Top 5 Punk Albums of 2012
Happy New Year loyal punk fans.
If you really tied one on and you're nursing your hangover by chugging some Pedialyte, punk music may be the last thing you want to listen to. But 2012 was a great year for punk releases, which made this list difficult to narrow down to a top five.
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Teenage Bottlerocket once again struck pop punk gold; Hot Water Music came back with a vengeance with Exister; and Jesse Michaels' Classics of Love is his best work since Operation Ivy. These three albums would be designated somewhere in the top 10 range, as these five other albums blew them out of the water.
The Gaslight Anthem, Handwritten
It was only a matter of time before these Jersey boys got signed to a major label. Making the jump to the majors usually pisses fans off, just look at what happened to Against Me! after they released New Wave.
Gaslight benefited from the extra production, as the band recruited producer Brendan O'Brien, who worked with some of the band's biggest influences, including Bruce Springsteen and Pearl Jam. The album takes a back to basics approach, focusing on the themes of young love and romantic visions of America first heard on Sink or Swim and The '59 Sound. The switch to Mercury Records was a little risky, but the move is allowing The Gaslight Anthem to finally get the recognition it deserves.
Screaming Females, Ugly
There's nothing "ugly" about this record, which features powerhouse female vocals and a DIY aesthetic. Marissa Paternoster's signature singing style falls somewhere between Carrie Brownstein and PJ Harvey; only with much more vibrato. Paternoster continues to kick ass in the all-too-typical boys club of punk rock with the help of the two backing musicians that comprise the band.
Titus Andronicus, Local Business
Though Titus Andronicus isn't an explicit quote-unquote-punk band, the group's third full length album is once again great, and bursting at the seams with the kind of punk rock, righteous fury that earned the band its fervent fanbase.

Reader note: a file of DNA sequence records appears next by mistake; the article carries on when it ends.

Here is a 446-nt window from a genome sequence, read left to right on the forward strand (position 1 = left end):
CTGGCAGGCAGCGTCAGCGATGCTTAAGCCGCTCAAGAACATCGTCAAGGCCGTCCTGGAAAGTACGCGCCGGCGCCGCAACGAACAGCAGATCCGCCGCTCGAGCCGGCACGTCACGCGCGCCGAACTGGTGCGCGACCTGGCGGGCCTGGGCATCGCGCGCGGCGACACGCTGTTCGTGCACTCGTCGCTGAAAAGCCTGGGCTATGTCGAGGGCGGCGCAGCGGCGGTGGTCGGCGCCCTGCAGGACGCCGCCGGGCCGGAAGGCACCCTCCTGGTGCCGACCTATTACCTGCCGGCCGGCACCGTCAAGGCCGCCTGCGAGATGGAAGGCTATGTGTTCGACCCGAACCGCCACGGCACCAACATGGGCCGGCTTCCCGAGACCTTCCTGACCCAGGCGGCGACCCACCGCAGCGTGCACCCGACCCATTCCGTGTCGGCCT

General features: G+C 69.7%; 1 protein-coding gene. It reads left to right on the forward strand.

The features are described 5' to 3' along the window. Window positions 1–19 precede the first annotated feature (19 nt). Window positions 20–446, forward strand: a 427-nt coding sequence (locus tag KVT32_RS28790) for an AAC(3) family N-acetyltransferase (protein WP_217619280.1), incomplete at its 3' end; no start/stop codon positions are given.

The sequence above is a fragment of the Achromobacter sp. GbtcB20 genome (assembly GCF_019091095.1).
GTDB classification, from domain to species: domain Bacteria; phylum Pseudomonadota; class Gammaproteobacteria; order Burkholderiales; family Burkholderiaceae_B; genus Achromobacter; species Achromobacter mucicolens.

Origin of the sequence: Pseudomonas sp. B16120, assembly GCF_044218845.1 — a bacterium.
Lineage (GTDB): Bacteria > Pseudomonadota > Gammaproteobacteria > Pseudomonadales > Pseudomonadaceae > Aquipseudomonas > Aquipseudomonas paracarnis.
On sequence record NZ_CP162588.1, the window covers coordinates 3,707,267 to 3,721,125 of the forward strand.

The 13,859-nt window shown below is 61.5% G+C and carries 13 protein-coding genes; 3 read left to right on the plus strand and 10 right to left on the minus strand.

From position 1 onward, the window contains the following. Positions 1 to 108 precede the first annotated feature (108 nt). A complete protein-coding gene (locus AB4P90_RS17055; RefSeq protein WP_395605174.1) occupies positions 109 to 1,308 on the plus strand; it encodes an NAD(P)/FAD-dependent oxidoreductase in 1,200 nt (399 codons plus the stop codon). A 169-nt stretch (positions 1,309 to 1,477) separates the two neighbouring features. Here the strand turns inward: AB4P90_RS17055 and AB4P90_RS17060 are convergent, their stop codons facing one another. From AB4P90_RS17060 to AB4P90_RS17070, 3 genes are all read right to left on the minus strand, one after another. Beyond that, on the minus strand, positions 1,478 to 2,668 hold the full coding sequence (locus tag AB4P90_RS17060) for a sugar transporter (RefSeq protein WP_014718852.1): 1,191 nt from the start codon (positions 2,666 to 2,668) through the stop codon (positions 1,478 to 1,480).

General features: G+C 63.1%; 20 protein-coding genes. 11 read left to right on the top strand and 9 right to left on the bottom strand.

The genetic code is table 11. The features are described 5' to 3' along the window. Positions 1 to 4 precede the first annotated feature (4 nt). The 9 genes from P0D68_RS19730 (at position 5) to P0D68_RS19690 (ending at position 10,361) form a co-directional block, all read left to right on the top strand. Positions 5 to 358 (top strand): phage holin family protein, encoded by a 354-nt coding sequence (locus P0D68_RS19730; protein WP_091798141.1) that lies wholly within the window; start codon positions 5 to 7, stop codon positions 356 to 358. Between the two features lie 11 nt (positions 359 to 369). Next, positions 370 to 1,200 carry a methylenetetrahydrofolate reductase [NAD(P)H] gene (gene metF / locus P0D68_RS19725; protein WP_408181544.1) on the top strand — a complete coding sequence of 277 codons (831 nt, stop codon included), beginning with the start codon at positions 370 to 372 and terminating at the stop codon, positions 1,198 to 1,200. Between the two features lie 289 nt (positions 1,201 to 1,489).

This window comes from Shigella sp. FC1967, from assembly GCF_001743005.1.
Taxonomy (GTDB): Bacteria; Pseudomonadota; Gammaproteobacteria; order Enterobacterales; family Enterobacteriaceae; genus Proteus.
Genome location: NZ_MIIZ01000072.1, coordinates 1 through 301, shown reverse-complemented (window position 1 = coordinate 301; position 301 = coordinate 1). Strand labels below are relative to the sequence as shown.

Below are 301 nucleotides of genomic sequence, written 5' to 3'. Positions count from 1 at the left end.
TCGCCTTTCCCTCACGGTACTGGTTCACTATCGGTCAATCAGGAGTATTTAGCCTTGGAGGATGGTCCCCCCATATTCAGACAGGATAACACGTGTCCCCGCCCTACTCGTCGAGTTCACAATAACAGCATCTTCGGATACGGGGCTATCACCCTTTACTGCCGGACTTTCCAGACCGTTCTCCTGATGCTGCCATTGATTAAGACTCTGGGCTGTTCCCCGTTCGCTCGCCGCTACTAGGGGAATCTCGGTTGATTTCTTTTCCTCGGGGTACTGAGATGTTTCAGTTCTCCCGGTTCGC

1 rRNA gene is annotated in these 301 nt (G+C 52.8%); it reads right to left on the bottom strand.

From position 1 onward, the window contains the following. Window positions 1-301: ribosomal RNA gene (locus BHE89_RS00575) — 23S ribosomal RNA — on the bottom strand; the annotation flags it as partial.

Some critics have complained that Business isn't as great as The Airing of Grievances, but Titus Andronicus' most recent work shows that the band continues to grow and evolve. This time around, they don't shy away from personal issues (see: "My Eating Disorder" and "Tried to Quit Smoking") while continuing to have a silly, good time with songs like "Food Fight."
The Menzingers, On the Impossible Past
Remarkably, The Menzingers get better and better with each release. Past is full of anthemic songs: How could you not relate to the chorus of "I will fuck this up, I fucking know it" in "The Obituaries?" The songwriting is vivid, and you can't help but root for the songwriter as he longs for "Casey." The songs aren't just about heartache, some are devastating, like the title track about drunk driving, which segues into the masterful "Nice Things."
Keith Morris is perhaps best known thanks to his contributions to Black Flag and Circle Jerks, so it's pretty impressive that this punk vet continues to make music, this time forming a supergroup with members of Rocket From the Crypt, Burning Brides, and Red Kross.
This Los Angeles hardcore band is only a few years old, but uses its collective experience to sound like yet another classic SST band from the late '70s. In 50 years, I wouldn't be surprised if "I've Got News For You" is held in the same esteem as "Nervous Breakdown."
Honorable mentions: Metz, S/T; FIDLAR, Don't Try; Classics of Love, S/T
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